Breast Cancer Mortality Drops in U.S., Other Countries

Mammography, adjuvant treatment contribute equally to bringing rate down

WEDNESDAY, Oct. 26 (HealthDay News) -- Breast cancer mortality rates in the United States and other countries have fallen from 48.3 deaths/100,000 women in 1975 to 38 deaths/100,000 women in 2000, with screening and therapy both contributing to the improvement, according to a study in the Oct. 27 issue of the New England Journal of Medicine.

The research was conducted by the Cancer Intervention and Surveillance Modeling Network, with the consortium of investigators developing seven different statistical models of breast cancer incidence and mortality.

The models attributed 28% to 65% of the decline in mortality to better screening, with a median of 46%. In each model, the remainder of mortality reduction was attributed to adjuvant treatment. There was greater variability across the models for screening than for treatment.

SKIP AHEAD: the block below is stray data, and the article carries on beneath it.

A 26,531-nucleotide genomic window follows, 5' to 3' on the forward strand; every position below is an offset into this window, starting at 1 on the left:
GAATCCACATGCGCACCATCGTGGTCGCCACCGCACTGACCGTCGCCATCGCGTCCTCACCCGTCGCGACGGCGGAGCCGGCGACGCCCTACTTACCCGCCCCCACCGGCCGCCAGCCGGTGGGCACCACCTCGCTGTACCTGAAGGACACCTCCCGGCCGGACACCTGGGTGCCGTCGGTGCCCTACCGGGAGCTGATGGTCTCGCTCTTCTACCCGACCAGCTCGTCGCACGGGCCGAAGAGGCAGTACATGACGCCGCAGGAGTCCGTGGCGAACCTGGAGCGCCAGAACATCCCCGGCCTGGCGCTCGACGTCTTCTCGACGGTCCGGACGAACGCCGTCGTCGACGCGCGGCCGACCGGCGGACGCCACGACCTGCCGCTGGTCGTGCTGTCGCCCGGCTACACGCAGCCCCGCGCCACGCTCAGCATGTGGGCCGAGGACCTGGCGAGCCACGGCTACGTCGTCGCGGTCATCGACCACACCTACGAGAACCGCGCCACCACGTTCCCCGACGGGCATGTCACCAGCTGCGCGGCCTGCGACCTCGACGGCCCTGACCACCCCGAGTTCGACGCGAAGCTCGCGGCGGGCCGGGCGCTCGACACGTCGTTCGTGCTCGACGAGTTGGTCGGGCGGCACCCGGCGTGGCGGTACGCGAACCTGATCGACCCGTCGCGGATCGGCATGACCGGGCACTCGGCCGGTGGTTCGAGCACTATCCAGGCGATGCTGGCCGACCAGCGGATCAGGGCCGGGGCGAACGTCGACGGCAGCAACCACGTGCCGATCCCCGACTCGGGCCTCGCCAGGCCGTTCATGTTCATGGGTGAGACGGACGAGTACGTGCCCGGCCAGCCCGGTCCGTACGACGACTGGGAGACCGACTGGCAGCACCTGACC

"These are seven top modeling groups applying their efforts to the best data that we have available in this country," the study's lead author Donald Berry, Ph.D., chair of the Department of Biostatistics and Applied Mathematics at M.D. Anderson Cancer Center in Houston, said in a statement. "While we didn't agree with each other as to the percentages of benefit, all seven groups concluded that the decline in the rate of death from breast cancer is a combination of screening and therapy and not restricted to one or the other."

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